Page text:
This page is part of the web mail archives of SRFI 75 from before July 7th, 2015. The new archives for SRFI 75 contain all messages, not just those from before July 7th, 2015.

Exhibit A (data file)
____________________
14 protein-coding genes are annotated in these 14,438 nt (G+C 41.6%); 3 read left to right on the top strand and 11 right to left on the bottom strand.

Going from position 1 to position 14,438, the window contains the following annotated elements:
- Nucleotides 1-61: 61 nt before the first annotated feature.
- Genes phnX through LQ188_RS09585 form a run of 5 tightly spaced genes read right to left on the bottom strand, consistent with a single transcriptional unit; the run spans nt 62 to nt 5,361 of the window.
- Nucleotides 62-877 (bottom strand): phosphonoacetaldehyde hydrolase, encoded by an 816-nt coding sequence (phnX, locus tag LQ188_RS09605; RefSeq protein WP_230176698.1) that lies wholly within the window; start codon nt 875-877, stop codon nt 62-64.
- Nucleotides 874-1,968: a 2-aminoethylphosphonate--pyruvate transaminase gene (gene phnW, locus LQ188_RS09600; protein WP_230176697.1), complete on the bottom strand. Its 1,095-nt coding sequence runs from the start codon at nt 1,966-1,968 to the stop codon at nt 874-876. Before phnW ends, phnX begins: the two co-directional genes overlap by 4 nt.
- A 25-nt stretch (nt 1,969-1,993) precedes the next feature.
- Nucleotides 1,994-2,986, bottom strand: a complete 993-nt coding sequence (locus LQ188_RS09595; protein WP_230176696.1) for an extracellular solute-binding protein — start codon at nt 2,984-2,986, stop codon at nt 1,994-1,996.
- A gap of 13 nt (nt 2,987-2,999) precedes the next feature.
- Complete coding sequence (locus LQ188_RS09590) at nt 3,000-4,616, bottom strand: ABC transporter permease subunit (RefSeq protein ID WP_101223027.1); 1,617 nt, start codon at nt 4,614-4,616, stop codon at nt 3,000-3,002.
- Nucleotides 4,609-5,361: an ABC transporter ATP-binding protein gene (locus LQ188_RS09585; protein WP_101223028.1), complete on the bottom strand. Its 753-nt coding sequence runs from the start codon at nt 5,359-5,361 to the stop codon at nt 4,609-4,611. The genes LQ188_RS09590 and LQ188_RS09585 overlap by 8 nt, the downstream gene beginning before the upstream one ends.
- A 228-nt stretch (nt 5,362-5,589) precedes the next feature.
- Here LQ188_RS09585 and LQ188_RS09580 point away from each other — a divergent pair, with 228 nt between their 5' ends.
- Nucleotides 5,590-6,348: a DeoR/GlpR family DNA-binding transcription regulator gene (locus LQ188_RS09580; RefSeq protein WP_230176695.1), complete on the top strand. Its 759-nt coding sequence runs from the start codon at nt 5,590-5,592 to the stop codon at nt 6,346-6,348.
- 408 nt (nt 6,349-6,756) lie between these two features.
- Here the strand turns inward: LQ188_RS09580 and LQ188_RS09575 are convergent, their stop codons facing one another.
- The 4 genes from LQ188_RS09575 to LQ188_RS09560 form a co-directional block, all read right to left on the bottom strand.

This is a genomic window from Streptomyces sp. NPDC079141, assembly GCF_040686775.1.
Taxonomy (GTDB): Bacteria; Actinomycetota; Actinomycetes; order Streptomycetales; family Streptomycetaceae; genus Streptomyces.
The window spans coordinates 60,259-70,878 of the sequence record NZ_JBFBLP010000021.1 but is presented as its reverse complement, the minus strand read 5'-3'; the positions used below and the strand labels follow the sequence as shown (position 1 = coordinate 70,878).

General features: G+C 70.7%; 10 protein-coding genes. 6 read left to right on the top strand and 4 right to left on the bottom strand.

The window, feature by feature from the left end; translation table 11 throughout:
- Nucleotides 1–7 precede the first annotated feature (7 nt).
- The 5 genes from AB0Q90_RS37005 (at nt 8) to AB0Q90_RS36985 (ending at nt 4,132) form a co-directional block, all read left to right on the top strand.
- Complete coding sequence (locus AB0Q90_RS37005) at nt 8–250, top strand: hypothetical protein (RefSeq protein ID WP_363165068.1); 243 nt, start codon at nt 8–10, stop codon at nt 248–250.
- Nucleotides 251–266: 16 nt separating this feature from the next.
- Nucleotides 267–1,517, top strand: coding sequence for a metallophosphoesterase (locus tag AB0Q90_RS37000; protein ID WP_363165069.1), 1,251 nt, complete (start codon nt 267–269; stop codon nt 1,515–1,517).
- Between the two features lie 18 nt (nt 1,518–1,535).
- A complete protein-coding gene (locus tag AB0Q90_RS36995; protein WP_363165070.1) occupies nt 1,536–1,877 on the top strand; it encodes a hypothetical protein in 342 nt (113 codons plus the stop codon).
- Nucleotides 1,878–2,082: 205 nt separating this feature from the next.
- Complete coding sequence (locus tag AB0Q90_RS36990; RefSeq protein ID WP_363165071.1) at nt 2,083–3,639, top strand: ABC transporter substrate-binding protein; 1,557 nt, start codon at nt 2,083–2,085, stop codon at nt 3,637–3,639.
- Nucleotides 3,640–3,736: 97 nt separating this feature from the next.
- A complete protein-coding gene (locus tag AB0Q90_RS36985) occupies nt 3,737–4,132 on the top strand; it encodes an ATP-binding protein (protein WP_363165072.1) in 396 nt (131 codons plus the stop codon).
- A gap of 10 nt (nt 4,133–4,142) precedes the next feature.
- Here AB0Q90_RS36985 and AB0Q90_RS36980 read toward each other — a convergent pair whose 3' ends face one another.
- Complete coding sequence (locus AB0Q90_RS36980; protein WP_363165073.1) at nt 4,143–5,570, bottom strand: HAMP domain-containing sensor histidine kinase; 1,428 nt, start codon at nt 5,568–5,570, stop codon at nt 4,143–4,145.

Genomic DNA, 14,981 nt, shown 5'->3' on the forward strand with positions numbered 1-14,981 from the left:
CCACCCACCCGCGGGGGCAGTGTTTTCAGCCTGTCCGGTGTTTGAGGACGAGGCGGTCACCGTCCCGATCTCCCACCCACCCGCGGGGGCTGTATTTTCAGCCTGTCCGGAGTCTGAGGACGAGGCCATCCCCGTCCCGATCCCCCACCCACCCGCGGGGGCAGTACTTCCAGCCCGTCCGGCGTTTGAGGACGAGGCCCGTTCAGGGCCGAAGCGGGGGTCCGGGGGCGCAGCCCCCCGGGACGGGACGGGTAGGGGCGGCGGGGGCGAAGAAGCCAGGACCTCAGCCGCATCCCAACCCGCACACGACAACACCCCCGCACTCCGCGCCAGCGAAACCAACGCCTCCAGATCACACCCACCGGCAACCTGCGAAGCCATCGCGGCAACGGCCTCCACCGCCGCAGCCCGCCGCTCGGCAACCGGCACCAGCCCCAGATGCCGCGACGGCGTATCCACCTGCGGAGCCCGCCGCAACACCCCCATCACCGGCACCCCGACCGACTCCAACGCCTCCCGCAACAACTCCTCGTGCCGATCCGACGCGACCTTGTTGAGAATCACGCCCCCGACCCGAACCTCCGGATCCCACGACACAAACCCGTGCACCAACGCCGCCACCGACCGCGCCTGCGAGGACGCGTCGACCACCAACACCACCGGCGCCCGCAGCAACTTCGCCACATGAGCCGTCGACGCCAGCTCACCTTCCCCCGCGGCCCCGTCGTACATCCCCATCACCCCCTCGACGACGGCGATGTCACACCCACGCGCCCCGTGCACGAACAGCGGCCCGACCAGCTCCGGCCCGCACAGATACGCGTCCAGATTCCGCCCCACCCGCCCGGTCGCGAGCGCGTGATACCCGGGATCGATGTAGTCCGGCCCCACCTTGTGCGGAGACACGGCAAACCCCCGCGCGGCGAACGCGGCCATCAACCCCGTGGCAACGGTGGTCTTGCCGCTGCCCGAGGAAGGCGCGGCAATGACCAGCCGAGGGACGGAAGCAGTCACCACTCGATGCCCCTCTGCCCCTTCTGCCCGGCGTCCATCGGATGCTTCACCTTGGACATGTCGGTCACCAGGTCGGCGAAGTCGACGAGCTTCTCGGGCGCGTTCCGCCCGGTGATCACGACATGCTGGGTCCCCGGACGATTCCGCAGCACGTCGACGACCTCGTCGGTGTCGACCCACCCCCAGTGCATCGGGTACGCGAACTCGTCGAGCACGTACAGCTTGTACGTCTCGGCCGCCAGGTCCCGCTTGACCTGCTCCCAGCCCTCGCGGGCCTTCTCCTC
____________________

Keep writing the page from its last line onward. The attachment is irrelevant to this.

Having written many text processing applications in Scheme, I have found plain R5RS poorly suited to "bespoke" parsers; so I use several SLIB modules for string-level infrastructure: (require 'string-search) (require 'string-port) (require 'string-case) (require 'line-i/o) These SRFI-75 discussions dealing with character attributes are leading me to believe that, knowing only one language well, I will be unable to write language-portable programs. But why are we working at the character or even the string level? The first task in writing text-processing programs is to separate the input text into words, punctuation, and whitespace. Could R6RS deal with Unicode text as words, punctuation, and whitespace? Unicode-read port would return a word, punctuation, or whitespace object; or an eof-object. A procedure named `Unicode-write' or `Unicode-display' would write a word, punctuation, or whitespace object to a port. Perhaps `display' can serve this purpose. With case-sensitivity, symbols look like good candidates for word objects. Words as symbols would seem to make multilingual Scheme programs possible. Lists or vectors of these objects would represent multilingual text compactly without character size or encoding issues. As evidence that one can deal with multilanguage text at a high level, consider http://swiss.csail.mit.edu/~jaffer/Scheme.html.jis. Although I know no Japanese, I cobbled together this Japanaese and English page by cutting and pasting from Japanese web pages.